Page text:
Dec. 23, 1999 Researchers are sending forth strings of binary digits to go forth and multiply-all in the name of human health.
Using strands of 0s and 1s to stock a digital community, complete with mating, offspring, and the occasional mutation, is nothing new to scientists who create genetic algorithms. These mathematical formulas are governed by Darwin's "survival of the fittest" mantra and rely on the principles of evolution to create solutions in a variety of applications, including financial analyses, computer-assisted scheduling, and target detection for the military.
Now scientists at the University of Rochester Medical Center are exploring use of the formulas to treat prostate cancer by improving how radiation is delivered. The formulas have been developed by medical physicist Yan Yu, Ph.D., a well-known expert on radiation treatment planning who heads a task force on the subject for the American Association of Physicists in Medicine. His algorithms are at the heart of a new start-up company aimed at improving a common prostate cancer procedure called brachytherapy, where tiny radioactive seeds are implanted into the prostate and destroy cancer cells in the organ over several weeks. It's an increasingly popular procedure for treating the nearly 200,000 men each year who are diagnosed with cancer of the prostate, which is an organ about the size of a small peach between the rectum and bladder that contributes fluids to semen.
Medical physicists like Yu, an associate professor of radiation oncology, play an often unseen role in cancer treatment, ultimately deciding how to deliver radiation to best eradicate cancerous tissue or organs without hurting healthy tissue. In cases of prostate cancer, the stakes are very high: the bladder, rectum, urethra, and nerves that control sexual function are all packed together near the organ, making it an especially challenging disease to treat. Brachytherapy is a little bit like baking a single muffin from the inside out, with physicists and physicians trying to ensure that every bit of the "muffin" is cooking at the exact same temperature while the other muffins nearby stay cool.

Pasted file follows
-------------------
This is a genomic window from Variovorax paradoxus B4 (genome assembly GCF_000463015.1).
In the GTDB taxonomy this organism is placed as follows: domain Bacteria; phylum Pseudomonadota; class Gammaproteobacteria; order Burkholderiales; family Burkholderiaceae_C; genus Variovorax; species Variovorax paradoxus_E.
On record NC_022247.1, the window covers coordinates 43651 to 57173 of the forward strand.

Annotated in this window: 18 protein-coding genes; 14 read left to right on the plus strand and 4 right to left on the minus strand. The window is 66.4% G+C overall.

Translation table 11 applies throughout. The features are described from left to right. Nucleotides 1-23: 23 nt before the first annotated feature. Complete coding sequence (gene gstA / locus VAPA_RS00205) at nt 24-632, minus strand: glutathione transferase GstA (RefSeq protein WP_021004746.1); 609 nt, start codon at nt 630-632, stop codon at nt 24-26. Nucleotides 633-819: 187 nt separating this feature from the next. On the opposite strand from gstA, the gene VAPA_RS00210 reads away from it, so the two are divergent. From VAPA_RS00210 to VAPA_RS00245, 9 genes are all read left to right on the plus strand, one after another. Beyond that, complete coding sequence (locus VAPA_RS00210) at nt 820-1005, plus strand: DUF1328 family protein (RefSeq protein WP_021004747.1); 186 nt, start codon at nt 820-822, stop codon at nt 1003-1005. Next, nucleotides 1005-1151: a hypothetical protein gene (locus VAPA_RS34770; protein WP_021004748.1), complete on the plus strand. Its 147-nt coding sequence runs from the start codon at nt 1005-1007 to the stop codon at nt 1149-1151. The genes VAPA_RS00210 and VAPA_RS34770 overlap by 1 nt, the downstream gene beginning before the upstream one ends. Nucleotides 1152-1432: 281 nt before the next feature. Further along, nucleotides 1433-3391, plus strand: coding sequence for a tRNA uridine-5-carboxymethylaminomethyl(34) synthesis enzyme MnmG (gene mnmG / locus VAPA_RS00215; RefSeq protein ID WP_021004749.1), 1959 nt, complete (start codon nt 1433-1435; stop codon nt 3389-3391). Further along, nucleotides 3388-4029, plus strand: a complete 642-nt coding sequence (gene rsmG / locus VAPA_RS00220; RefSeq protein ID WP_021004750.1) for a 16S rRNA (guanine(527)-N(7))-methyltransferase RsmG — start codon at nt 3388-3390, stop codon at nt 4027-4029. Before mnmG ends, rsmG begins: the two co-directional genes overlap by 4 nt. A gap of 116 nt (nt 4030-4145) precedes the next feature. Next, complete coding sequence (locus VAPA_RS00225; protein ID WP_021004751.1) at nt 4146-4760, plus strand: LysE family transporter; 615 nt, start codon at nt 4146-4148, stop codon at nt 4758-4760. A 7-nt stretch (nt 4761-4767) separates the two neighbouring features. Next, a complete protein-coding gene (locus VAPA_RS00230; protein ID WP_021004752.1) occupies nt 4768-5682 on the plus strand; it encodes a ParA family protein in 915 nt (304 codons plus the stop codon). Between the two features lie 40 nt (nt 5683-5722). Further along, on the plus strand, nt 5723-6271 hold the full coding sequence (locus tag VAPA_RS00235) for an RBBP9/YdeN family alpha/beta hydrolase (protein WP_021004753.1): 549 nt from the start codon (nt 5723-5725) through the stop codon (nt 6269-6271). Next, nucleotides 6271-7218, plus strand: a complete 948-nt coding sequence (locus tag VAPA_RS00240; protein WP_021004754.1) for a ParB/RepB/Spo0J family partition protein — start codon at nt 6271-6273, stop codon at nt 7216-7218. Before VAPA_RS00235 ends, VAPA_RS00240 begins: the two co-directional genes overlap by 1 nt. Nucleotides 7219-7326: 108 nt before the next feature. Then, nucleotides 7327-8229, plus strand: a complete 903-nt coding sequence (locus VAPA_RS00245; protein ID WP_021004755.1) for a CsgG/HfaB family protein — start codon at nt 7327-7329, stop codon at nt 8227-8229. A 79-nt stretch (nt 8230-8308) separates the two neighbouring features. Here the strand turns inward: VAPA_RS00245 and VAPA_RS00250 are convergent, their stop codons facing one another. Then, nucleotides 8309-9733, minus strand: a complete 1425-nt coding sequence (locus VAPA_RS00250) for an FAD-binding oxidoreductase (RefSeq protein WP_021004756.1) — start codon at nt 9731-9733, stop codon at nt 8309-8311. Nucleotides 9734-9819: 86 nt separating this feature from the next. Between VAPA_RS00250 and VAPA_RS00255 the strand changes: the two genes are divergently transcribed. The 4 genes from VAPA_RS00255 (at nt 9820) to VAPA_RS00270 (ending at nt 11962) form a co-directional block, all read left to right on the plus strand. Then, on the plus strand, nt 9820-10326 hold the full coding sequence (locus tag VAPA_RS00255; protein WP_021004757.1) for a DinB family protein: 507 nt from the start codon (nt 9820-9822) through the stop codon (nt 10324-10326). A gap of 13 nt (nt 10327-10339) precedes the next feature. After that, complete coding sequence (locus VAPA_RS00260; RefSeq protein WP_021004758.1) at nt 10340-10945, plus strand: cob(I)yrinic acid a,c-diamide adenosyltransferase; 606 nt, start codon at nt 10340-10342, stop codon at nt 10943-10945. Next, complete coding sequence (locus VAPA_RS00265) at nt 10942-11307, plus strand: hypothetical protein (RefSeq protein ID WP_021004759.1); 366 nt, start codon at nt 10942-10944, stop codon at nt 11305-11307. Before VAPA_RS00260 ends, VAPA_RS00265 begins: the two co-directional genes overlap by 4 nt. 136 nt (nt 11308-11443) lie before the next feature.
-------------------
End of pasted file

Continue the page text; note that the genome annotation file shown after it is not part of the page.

Choosing the right pattern for the seeds, which are radioactive particles about the size of a grain of rice, is daunting. Physicians commonly turn to commercial programs to help them decide how to place the particles. The recommended treatment plan is put in the hands of a surgeon, who actually inserts several dozen seeds into the prostate during a one- or two-hour surgical procedure.
Yu's work, dubbed PIPER for Prostate Implant Planning Engine for Radiotherapy, uses artificial-intelligence technology to recommend a radiation treatment plan. Based on an ultrasound scan of a patient's prostate and other pelvic organs, PIPER sets up a competition between the possible configurations. Yu and colleagues create a digital community with 64 "members" whose binary codes each represent a different radiation pattern. Community members compete to pass on their "genetic material"-bits of binary code-to the next generation. Each pattern's viability is determined by mathematical criteria which favor radiation plans that irradiate the prostate efficiently and knock out cancerous cells while sparing vital organs. In a game of virtual natural selection, binary code that embodies these qualities survives and multiplies, while poor code perishes.
Over the course of 200 generations the community evolves, with codes coming together randomly, combining their genetic material, and even mutating occasionally. In this way, the genetic algorithm creates a huge range of potential solutions that it constantly sifts to find the best candidate for a treatment plan. "A genetic algorithm can look at a much greater range of options than we otherwise could. There might be certain combinations that would never occur to a physicist to try," says Yu.